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EU opens TikTok probe under digital law

19 Feb 2024 / technology Print

EU opens TikTok probe under digital law

The European Commission has opened a formal investigation into social-media platform TikTok under legislation aimed at providing stronger protection for users of digital services.

The commission is to assess whether TikTok may have breached the Digital Services Act (DSA) in areas linked to the protection of minors, advertising transparency, data access for researchers, as well as the risk management of addictive design and harmful content.

The EU body says that it made the decision on the basis of a preliminary investigation, as well as TikTok’s replies to requests for information.

The commission says that the proceedings will focus on:

  • Compliance with DSA obligations on the assessment and mitigation of systemic risks linked to the design of TikTok's system – including algorithmic systems that may stimulate behavioural addictions and/or create so-called ‘rabbit-hole effects',
  • Compliance with DSA obligations to put in place appropriate and proportionate measures to ensure a high level of privacy, safety, and security for minors, particularly with regard to default privacy settings for minors,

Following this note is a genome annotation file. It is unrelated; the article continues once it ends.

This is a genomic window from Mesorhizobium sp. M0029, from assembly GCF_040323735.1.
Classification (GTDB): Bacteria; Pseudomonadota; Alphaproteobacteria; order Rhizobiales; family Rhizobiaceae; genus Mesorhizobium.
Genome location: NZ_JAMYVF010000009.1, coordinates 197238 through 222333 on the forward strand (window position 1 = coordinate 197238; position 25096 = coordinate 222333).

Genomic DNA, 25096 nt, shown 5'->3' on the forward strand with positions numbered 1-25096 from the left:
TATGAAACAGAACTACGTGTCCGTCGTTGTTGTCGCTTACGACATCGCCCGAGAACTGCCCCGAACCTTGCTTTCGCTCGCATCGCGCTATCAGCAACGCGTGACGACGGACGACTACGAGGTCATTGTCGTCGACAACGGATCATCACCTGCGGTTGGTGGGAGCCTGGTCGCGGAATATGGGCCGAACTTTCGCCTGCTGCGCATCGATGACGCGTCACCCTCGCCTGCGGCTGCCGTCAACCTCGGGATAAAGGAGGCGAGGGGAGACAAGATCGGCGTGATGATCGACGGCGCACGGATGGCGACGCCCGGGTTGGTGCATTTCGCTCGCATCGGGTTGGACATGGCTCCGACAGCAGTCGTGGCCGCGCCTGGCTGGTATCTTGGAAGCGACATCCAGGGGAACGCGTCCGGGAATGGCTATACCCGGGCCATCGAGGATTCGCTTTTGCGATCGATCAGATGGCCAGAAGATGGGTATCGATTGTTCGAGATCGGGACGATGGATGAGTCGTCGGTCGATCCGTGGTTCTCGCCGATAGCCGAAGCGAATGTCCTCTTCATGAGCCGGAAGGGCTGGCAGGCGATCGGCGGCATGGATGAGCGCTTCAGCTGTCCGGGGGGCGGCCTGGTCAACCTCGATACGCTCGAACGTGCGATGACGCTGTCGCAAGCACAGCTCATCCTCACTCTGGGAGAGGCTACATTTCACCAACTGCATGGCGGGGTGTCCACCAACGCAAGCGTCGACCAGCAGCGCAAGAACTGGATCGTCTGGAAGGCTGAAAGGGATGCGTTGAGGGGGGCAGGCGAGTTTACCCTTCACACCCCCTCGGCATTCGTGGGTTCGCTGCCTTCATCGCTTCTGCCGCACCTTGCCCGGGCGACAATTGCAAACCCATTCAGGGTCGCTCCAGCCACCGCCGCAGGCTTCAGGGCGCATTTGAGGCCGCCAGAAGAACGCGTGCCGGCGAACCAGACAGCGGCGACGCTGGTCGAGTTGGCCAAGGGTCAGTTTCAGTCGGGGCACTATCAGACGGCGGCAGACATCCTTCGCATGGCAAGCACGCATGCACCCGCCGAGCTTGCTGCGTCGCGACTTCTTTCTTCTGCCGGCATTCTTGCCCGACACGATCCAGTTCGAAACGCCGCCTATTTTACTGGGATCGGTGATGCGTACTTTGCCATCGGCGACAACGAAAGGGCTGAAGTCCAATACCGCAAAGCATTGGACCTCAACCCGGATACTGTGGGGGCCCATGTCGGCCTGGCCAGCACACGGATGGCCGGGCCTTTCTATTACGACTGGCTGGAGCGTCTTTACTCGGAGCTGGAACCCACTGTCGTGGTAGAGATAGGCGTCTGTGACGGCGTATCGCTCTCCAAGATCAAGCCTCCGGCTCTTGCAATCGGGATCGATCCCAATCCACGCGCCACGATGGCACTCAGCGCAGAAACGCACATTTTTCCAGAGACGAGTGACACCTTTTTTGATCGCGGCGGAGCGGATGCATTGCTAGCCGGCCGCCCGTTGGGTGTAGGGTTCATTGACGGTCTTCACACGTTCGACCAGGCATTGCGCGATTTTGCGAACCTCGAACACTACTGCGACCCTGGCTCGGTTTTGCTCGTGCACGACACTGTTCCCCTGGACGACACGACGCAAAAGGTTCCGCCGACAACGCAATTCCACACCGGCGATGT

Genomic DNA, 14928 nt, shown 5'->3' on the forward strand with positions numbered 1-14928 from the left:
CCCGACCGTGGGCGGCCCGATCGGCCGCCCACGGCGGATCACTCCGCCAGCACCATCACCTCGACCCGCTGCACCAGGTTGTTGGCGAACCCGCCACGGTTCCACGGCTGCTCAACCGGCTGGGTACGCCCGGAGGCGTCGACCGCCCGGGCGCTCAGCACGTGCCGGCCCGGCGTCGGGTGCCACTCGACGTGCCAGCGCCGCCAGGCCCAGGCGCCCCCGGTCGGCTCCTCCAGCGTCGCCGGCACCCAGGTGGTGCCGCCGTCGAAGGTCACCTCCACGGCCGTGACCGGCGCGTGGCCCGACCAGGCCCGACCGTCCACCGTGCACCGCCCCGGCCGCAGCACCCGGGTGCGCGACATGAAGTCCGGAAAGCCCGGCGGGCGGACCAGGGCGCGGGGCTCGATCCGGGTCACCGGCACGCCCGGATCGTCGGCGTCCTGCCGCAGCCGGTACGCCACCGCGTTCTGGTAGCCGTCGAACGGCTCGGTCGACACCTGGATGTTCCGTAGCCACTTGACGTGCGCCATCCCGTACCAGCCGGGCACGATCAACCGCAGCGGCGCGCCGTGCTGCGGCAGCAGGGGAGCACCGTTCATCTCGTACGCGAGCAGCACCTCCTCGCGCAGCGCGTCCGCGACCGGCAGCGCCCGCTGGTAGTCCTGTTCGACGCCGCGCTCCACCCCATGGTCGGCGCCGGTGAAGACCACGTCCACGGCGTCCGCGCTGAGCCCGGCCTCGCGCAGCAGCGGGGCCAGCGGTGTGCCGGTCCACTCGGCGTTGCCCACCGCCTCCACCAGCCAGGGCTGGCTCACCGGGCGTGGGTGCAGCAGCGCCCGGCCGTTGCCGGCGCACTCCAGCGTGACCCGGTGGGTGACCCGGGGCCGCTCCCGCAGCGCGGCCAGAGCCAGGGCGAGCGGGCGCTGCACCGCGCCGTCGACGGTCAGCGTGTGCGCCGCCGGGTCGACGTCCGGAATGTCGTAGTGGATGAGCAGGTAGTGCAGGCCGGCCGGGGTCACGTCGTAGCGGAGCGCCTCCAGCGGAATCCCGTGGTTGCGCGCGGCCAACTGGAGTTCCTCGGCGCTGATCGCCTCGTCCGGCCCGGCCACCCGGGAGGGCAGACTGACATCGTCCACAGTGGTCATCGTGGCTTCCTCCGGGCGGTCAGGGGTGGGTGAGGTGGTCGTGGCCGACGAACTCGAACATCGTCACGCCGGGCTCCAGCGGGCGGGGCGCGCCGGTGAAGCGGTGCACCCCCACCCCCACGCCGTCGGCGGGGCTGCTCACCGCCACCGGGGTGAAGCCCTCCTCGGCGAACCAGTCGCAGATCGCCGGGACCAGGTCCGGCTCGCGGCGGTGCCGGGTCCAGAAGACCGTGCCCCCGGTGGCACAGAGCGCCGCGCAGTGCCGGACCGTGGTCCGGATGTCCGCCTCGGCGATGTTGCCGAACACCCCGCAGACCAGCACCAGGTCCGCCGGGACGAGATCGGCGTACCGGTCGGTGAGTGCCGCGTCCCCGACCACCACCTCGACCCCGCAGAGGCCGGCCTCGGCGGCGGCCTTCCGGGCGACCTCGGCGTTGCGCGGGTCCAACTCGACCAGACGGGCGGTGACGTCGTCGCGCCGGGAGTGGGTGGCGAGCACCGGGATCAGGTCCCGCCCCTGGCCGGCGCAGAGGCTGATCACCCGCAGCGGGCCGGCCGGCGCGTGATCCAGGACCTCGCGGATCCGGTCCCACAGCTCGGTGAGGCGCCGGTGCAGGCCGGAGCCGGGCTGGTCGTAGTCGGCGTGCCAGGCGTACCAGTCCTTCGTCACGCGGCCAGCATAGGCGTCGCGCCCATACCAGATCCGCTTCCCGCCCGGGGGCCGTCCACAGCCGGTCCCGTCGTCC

• Compliance with DSA obligations to provide a searchable and reliable repository for advertisements presented on TikTok, and
  • Measures taken by TikTok to increase the transparency of its platform.

‘Proportionate action’

Commissioner Margrethe Vestager said that TikTok needed to “take a close look” at the services it offered, and “carefully consider” the risks that they posed to users.

Thierry Breton (Commissioner for Internal Market) added: “As a platform that reaches millions of children and teenagers, TikTok must fully comply with the DSA, and has a particular role to play in the protection of minors online.

“We are launching this formal infringement proceeding today to ensure that proportionate action is taken to protect the physical and emotional well-being of young Europeans,” he concluded.

Further steps

The commission points out that the opening of formal proceedings does not pre-judge the outcome.

It adds that the current opening of proceedings is without prejudice to any other proceeding that the commission may decide to initiate on any other conduct that may constitute an infringement under the DSA.

Under EU law, the opening of formal proceedings gives the commission the power to take further enforcement steps, such as interim measures, and non-compliance decisions. It can also accept any commitment made by TikTok to address the matters subject to the proceedings.

The EU designated TikTok as a Very Large Online Platform (VLOP) last year under the DSA, which came fully into force on 17 February.

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